Friday 11 September 2015

Toyota's 'Aerocar' will have WINGS Hidden in the Roof


Toyota’s `Aerocar’ With Wings

Toyota is planning to bring the technology of flying cars which may seem like a science fiction, to the masses and the Kentucky based car manufacturer has been awarded a patent for a vehicle with wings that seems to be hidden in the roof and which can be arrayed at the touch of a button.

The patent had been filed in March 2014 and was awarded earlier this week. Illustrations indicate that the rotating wings stacked in a row of four, each of which can be organized separately so that the car looks like multi-planes of the early days of aviation.

Toyota mentioned in the patent that `flying has always been a dream central to the history of humanity. Aerocars or roadable aircraft are considered as vehicles which could be driven on roads and take off, fly as well as land as aircraft. Vehicles that tend to exhibit such capability provide operators with freedom, ability and the comfort to arrive speedily at a destination as mobility becomes three dimensional though remains private and personal.

Design Restricts the Side View

The biggest issue is in developing a craft which would fit on a road and in parking space and has the flight stability and control of the plane. It is mainly critical of flying car designs which have the foldable wings on the side of the vehicle and though effective, the more numerous the fold locations, greater would be the weight as well as complexity which would influence operability in individual mode.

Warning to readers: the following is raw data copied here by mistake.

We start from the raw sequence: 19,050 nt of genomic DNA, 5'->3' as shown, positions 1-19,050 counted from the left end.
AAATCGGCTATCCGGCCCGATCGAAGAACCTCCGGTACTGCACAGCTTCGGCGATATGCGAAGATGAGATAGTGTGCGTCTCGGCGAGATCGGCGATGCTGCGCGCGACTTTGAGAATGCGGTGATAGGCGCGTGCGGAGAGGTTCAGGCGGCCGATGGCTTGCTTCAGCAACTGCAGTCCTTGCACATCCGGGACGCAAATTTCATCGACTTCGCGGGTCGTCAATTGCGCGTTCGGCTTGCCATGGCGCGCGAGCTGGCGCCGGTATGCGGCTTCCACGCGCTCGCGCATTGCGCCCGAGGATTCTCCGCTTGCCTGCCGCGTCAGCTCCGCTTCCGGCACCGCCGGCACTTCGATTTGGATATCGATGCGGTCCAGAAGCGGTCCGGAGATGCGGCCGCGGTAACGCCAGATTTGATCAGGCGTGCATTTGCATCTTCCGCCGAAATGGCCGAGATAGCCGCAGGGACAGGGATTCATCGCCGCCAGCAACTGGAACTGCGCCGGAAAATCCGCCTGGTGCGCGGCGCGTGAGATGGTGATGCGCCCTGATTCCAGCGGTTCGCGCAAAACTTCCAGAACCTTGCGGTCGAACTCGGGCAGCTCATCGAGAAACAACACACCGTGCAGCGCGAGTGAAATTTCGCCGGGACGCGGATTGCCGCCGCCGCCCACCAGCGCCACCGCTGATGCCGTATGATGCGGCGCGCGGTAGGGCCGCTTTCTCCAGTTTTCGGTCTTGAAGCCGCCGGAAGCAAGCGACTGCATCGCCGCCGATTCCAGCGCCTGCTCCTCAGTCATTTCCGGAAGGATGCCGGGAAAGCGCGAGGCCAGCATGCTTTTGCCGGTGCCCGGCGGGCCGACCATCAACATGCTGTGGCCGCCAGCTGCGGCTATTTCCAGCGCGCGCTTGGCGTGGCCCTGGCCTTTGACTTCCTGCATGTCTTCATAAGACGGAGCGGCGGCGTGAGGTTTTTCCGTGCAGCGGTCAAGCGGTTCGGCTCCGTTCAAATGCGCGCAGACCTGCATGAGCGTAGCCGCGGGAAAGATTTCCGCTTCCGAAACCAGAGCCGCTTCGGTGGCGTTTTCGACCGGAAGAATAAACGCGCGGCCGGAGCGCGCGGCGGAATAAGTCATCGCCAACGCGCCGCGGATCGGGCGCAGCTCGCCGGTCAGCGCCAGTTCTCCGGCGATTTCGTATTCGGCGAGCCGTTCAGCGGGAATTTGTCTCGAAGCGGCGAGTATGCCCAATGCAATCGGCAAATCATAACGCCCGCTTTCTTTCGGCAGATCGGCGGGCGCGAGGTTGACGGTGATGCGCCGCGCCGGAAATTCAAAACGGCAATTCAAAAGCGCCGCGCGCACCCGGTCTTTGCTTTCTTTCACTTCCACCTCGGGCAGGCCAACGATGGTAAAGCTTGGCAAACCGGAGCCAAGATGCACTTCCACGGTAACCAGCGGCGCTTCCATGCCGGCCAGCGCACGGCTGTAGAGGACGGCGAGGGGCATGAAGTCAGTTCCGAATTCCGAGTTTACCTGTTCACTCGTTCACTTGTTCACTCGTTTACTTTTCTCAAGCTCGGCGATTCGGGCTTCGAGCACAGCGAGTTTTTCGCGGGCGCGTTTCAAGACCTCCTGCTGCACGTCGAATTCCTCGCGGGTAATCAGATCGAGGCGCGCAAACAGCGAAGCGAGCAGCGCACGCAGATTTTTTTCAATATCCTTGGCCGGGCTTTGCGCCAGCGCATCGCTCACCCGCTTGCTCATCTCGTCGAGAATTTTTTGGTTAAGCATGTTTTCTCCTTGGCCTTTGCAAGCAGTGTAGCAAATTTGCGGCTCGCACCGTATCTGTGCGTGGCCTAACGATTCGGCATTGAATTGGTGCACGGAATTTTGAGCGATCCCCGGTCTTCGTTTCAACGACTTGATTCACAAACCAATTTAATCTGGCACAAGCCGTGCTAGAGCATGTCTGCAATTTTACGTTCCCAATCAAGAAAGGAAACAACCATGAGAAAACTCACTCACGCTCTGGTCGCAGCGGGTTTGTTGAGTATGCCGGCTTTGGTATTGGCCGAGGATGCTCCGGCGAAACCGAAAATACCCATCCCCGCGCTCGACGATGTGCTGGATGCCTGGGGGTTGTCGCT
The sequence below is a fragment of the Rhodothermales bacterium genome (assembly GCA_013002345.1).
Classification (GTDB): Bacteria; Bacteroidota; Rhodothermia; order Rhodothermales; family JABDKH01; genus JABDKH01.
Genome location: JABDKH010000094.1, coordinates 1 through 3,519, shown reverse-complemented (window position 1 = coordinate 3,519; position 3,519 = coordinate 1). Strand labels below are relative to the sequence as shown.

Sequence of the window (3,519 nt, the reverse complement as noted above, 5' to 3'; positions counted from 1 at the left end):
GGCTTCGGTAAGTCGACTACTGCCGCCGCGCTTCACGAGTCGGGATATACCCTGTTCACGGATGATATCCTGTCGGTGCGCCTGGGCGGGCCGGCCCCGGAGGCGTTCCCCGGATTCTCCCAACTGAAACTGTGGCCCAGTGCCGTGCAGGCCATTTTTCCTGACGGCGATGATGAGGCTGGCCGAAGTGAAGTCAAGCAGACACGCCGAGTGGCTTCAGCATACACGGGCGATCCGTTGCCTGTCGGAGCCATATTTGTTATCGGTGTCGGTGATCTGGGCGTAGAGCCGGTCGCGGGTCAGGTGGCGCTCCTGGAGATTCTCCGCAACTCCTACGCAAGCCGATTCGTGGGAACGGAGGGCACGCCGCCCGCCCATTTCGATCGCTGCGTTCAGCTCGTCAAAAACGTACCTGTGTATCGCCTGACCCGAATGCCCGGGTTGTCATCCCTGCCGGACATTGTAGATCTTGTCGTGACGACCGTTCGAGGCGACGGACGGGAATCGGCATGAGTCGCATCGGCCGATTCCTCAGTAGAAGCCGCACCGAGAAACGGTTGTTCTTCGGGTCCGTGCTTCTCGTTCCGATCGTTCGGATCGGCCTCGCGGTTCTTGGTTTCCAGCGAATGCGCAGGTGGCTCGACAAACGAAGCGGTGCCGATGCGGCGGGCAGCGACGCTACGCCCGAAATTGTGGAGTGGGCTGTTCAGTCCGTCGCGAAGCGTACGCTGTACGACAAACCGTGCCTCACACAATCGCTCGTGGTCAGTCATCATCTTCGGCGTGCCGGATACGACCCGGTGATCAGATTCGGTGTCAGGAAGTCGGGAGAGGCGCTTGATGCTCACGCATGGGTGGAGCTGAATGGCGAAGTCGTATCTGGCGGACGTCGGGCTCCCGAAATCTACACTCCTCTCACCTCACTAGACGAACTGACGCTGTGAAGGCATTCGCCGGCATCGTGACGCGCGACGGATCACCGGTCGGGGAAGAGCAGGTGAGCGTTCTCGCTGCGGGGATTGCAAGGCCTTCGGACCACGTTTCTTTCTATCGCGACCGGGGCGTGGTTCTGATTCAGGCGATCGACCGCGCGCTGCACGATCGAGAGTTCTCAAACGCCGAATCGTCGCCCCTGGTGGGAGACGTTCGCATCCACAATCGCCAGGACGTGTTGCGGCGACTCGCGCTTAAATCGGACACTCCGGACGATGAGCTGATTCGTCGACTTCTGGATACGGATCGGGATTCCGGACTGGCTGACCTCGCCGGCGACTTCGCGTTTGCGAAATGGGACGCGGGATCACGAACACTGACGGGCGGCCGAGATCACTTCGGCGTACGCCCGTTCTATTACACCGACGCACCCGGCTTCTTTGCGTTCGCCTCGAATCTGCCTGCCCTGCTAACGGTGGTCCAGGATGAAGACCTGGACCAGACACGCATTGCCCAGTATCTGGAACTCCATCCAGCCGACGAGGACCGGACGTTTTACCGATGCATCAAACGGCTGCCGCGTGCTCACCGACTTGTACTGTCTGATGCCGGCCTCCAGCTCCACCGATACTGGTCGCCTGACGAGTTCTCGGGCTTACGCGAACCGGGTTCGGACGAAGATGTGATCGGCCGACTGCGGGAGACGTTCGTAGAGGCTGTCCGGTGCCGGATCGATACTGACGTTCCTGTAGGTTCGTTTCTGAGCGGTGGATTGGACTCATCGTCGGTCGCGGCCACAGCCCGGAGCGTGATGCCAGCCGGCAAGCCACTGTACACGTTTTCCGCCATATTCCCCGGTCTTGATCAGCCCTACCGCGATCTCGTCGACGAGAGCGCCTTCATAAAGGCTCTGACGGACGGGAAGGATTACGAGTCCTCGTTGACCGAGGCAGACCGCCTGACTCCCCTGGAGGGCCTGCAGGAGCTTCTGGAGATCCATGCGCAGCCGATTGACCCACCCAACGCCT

Moreover, the designs would also restrict the side views of the people in the car. To overcome this issue, Toyota intends stacking wings in the roof of the car. When installed, one wing tends to rise from the roof and rotates in position while the second can then be organized followed by the third and fourth.

Toyota describes it as `the present disclosure pertains to a vehicle that can be flown as a fixed wing aircraft and driven as a land vehicle. The present disclosure is more specifically directed to stackable wing architectures. The other details are not too clear and Toyota does not elucidate how the car intends getting the propulsion essential for taking off.

Multi-Planes of Late 19th/20th Century

Illustrations however, indicating the fully arranged wings make the car appear like the multi-planes of the late 19th and the early 20th century, particularly the Maxim designed by Hiram Maxim in the 1890s and the range of Phillips Muliplanes from the early 1990s.

In the case of the Phillips Multiplane I, there were 20 stacked wings and a model built in1907 flew 500ft. However the design was not as successful as the conventional types of planes.Terrafugia, one of the firms leading the flying car movement unveiled in July, new designs for its revolutionary vehicle known as the TF-X.

 Its concept vehicle which tends to double as a plane as well as a land car has fold out wings with twin electric motors attached to each end. These motors enable the TF-X to move from a vertical to a horizontal position and will be powered by a 300hp engine.

As per the company, the thrust would be provided by a ducted fan and the vehicle would be having a voyaging speed of 200 mph together with a 500 mile flight range. The intended four people TF-X would be semi-autonomous, utilising computer controls in order that passengers could type in a destination before taking off.

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